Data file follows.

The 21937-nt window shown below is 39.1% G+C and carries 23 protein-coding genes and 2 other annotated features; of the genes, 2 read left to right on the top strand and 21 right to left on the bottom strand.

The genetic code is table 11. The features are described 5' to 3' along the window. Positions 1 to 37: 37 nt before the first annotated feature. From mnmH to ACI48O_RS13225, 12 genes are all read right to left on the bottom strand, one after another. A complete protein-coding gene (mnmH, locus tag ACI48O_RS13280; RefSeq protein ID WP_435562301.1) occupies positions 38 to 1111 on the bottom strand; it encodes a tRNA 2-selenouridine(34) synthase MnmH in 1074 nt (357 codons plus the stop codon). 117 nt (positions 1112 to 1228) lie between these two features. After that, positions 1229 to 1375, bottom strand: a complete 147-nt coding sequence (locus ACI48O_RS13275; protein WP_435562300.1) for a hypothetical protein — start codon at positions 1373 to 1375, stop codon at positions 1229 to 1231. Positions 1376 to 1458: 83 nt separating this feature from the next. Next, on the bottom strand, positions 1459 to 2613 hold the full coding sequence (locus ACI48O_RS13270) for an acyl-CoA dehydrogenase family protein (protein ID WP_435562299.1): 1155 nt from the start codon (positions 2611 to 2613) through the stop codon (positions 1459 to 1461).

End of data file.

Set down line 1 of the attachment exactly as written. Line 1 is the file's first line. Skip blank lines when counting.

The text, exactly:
The 21937-nt window shown below is 39.1% G+C and carries 23 protein-coding genes and 2 other annotated features; of the genes, 2 read left to right on the top strand and 21 right to left on the bottom strand.